I’ve eaten a lot of pizza in my life, especially in the past two years. I’ve taken it upon myself, recently, to try pizza everywhere I go and to try to understand what makes good pizza good. I’ve tried pizzas from across the country, and I’ve had pizza that made some of the finest dinners I’ve ever had look mediocre in comparison. Recently, I had a pizza I would consider amazing for the first time in Kentucky.

Garlic Heads’ pizza comes in a nondescript, brown cardboard box with no logo or markings—normally indicating that its contents were nothing special. However, first impressions can be deceiving.

I knew Garlic Heads did something right the moment I opened the box. As a fan of New York-style pizzas, I find the first indicator of exceptional pizza to be when the cheese runs together causing the cut lines to nearly disappear.

Typically, cheese running together is a sign of quality. Fresh mozzarella doesn’t hold its shape after being melted and cut—it flows and runs together. The first bite rewards the taste buds with this cheese—oily, greasy and packed with flavor—the way mozzarella is meant to be. The way pizza is meant to be.

The most critical mistake one can make when crafting a pizza is to use low-moisture cheese.

Pizza is, in its essence, three ingredients (cheese, bread and sauce) and it is vital that these three ingredients have quality. Good cheese is extremely flavorful, and using a low quality cheese that lacks flavor and moisture inhibits the most important element of a pizza.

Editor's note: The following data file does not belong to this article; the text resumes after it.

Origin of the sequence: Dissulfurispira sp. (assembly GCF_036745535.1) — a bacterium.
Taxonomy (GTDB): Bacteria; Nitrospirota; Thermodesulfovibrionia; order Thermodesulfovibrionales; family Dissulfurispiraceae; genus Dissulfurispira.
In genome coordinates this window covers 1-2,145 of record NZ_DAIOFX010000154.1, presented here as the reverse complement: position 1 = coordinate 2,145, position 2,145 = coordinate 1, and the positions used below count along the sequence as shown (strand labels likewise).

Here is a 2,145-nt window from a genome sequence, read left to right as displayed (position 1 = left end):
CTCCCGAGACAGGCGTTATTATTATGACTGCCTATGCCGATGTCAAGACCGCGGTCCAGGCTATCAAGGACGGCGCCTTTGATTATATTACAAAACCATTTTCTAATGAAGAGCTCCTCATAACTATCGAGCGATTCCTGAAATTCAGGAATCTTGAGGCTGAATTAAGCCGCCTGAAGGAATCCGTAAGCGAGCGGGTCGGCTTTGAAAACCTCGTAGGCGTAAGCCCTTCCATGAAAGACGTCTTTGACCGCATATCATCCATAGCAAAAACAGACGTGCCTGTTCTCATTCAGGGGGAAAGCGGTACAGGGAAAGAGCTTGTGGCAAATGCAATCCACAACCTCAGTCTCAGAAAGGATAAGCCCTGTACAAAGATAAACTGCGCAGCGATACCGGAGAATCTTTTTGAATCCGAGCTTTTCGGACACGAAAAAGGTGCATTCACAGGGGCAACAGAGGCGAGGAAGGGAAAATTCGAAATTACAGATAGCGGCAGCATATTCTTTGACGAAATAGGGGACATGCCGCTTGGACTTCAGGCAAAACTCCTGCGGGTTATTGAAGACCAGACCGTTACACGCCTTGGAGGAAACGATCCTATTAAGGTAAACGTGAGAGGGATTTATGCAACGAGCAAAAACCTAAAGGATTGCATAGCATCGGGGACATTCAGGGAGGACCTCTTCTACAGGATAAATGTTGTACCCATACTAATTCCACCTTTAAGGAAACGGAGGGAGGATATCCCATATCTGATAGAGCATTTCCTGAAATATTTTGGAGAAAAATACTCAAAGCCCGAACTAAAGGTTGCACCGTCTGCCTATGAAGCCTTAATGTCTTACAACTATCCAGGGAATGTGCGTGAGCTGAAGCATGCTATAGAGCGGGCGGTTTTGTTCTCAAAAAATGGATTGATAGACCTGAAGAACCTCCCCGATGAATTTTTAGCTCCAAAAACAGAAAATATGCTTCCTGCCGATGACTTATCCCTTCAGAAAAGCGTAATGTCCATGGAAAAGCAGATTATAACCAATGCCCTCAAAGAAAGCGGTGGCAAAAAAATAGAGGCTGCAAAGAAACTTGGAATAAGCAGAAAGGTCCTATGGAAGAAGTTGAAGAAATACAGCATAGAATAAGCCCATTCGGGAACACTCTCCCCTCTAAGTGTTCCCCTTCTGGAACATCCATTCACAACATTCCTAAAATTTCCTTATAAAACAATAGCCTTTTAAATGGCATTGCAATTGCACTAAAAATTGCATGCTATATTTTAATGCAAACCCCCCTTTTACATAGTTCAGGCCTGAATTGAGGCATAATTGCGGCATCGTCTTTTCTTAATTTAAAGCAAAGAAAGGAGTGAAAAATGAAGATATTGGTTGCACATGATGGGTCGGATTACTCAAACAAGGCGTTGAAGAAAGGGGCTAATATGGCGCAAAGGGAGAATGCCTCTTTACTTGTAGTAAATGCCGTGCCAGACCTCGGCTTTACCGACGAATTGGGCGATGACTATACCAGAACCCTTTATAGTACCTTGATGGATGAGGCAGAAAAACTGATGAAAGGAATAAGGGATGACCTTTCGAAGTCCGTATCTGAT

The only other place to deliver cheese like this in Richmond is Mad Mushroom, and that doesn’t even compare to how good Garlic Heads’ cheese is. It is on a whole other level.

It cannot be emphasized enough how important quality cheese is, but sauce and bread also contribute to the overall quality of a pizza, and this is where Garlic Heads begins to falter.

The bread of Garlic Heads’ pizza is largely inoffensive, though it doesn’t stand out. Notably, the crust isn’t as dry as that of chain pizzas and local pizza places (Apollo’s being one of the greatest crust offenders), and while it isn’t exceptional, it is largely neutral in a way that I find adequate.

The sauce was Garlic Heads’ worst of the three primary pizza elements.

The tomato sauce seemed to simultaneously be too acidic and lacking in acidity. It had a bite, but not in a good way. It lacked the flavor of tomatoes — the primary element of a pizza sauce. The flavor wasn’t bad, it just tasted like something was missing. I want a tomato sauce to burst with flavor, and this sauce didn’t. It was, by all means, okay.

However, the disappointing sauce doesn’t make this a bad pizza. Actually, it’s quite the contrary. While the sauce wasn’t exceptionally good, it wasn’t bad, and that’s more than I can say for many pizzas. The sauce was good enough that it didn’t distract from the rich flavors of the cheese, and that’s a big deal.

Garlic Heads was certainly not the best pizza I’ve ever had, but I didn’t expect it to be. What Garlic Heads was, though, is the best pizza I’ve ever had in the state of Kentucky.

With fresh cheese, delicious and reminiscent of the best pizzas I’ve had the pleasure of tasting, and crust that wasn’t bad at all, within a few bites I knew that Garlic Heads was the best pizza in Richmond, and I can’t imagine myself getting pizza anywhere else any time soon.